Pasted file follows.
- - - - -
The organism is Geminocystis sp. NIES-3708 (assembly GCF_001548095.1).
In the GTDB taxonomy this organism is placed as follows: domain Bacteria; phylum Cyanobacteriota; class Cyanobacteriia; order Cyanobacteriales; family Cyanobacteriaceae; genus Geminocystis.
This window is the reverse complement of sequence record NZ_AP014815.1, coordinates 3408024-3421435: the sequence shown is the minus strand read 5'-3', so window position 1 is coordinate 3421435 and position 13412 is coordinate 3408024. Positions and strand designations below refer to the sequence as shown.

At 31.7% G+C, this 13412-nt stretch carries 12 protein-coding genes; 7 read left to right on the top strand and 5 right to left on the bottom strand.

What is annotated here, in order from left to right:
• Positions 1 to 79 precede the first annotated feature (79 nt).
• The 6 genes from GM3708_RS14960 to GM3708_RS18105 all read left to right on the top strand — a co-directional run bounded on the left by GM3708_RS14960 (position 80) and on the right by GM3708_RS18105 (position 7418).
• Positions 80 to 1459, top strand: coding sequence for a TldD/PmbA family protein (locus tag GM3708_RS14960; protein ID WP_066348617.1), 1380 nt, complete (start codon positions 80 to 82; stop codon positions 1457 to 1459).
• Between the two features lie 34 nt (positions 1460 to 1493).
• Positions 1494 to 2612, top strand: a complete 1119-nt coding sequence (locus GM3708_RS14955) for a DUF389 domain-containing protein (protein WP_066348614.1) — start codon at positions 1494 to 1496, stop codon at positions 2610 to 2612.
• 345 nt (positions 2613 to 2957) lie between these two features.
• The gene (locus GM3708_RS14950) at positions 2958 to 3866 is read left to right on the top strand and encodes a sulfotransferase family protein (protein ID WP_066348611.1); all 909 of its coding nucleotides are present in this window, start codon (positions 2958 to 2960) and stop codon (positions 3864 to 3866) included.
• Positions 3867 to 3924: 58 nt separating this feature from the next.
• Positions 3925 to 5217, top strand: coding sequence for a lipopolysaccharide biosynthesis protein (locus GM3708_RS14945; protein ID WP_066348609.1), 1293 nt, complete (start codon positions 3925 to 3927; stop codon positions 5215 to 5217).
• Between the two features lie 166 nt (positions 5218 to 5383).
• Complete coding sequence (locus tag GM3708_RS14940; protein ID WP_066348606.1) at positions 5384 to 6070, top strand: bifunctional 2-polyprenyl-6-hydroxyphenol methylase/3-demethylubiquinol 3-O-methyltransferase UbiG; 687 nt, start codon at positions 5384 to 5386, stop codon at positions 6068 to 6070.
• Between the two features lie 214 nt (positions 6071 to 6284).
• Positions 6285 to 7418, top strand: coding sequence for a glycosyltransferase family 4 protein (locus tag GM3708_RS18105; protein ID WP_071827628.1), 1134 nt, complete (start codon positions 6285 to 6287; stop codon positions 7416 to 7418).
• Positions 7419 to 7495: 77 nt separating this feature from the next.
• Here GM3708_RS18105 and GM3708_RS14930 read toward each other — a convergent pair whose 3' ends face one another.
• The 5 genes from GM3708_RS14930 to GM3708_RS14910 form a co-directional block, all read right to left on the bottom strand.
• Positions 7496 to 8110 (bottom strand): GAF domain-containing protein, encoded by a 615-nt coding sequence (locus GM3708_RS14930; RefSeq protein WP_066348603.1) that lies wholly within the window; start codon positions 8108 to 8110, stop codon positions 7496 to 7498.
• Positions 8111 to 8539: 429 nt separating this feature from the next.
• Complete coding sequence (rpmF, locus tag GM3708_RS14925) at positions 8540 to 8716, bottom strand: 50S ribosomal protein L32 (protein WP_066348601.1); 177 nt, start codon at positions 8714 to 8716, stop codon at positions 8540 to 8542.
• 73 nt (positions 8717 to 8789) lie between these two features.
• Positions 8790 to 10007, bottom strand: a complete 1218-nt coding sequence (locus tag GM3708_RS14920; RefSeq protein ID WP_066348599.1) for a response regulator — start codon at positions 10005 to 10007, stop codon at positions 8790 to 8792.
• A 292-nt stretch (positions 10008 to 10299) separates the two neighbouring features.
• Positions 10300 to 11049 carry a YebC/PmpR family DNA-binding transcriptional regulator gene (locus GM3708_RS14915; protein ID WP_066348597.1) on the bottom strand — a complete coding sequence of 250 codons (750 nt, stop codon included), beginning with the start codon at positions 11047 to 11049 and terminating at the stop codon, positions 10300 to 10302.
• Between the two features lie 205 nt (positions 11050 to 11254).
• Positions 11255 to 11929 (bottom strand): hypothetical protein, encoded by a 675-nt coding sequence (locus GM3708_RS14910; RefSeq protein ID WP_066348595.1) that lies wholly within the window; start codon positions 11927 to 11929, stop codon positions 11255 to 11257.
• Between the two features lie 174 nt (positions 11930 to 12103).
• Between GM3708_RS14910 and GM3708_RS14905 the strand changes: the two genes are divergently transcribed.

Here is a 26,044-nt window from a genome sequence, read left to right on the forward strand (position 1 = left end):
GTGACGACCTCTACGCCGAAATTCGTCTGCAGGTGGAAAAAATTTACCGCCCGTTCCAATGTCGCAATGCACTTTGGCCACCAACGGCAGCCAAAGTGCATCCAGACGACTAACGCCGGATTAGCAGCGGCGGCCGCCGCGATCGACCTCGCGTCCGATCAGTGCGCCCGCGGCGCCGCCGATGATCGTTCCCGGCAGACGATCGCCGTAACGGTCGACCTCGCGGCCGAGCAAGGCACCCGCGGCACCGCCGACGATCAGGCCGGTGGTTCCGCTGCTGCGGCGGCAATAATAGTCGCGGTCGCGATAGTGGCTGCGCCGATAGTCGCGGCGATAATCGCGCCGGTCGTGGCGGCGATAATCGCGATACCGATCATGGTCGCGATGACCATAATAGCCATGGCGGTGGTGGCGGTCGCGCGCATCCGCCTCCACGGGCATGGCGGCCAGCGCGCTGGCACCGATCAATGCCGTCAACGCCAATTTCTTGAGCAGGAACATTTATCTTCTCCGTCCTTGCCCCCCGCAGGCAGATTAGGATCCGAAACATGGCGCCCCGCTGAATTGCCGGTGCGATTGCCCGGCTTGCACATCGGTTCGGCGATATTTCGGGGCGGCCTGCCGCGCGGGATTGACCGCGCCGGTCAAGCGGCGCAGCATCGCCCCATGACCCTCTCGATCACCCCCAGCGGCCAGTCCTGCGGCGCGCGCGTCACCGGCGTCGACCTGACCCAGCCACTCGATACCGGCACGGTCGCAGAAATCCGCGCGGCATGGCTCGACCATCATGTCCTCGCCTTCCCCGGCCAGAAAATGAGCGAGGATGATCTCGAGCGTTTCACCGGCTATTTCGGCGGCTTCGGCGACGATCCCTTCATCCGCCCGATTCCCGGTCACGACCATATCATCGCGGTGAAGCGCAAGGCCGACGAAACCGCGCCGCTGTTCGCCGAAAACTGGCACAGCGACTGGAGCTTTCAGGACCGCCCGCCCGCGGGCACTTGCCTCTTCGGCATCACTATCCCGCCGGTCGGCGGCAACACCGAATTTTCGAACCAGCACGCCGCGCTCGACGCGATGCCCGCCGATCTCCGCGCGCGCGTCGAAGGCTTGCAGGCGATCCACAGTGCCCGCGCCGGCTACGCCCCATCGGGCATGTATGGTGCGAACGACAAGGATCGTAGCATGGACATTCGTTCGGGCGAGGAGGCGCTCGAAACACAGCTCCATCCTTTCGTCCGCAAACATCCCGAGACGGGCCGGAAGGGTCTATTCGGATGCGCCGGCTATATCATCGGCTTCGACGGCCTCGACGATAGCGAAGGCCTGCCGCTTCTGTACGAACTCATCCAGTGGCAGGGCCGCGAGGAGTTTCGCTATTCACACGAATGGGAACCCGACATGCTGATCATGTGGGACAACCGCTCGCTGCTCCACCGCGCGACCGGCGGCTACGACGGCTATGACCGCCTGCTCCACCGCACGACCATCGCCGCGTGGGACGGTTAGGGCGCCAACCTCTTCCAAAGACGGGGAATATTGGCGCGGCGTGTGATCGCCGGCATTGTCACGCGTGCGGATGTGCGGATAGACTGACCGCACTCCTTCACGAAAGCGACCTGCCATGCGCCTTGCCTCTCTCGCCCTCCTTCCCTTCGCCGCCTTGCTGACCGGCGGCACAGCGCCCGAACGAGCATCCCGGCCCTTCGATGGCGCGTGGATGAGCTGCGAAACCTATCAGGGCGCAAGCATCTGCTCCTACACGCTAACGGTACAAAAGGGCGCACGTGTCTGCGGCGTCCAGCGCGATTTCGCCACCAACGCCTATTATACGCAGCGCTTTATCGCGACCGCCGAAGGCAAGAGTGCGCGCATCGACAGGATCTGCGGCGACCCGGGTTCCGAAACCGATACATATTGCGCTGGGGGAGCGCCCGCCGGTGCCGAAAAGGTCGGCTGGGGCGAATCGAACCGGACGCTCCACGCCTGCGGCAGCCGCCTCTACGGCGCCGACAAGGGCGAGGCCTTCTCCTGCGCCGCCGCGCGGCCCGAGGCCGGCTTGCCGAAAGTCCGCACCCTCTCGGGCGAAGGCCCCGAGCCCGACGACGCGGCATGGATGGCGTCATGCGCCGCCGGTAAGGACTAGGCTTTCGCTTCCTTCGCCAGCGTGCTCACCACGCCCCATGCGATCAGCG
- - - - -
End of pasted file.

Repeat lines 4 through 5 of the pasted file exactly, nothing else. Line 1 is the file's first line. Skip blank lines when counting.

At 31.7% G+C, this 13412-nt stretch carries 12 protein-coding genes; 7 read left to right on the top strand and 5 right to left on the bottom strand.

What is annotated here, in order from left to right: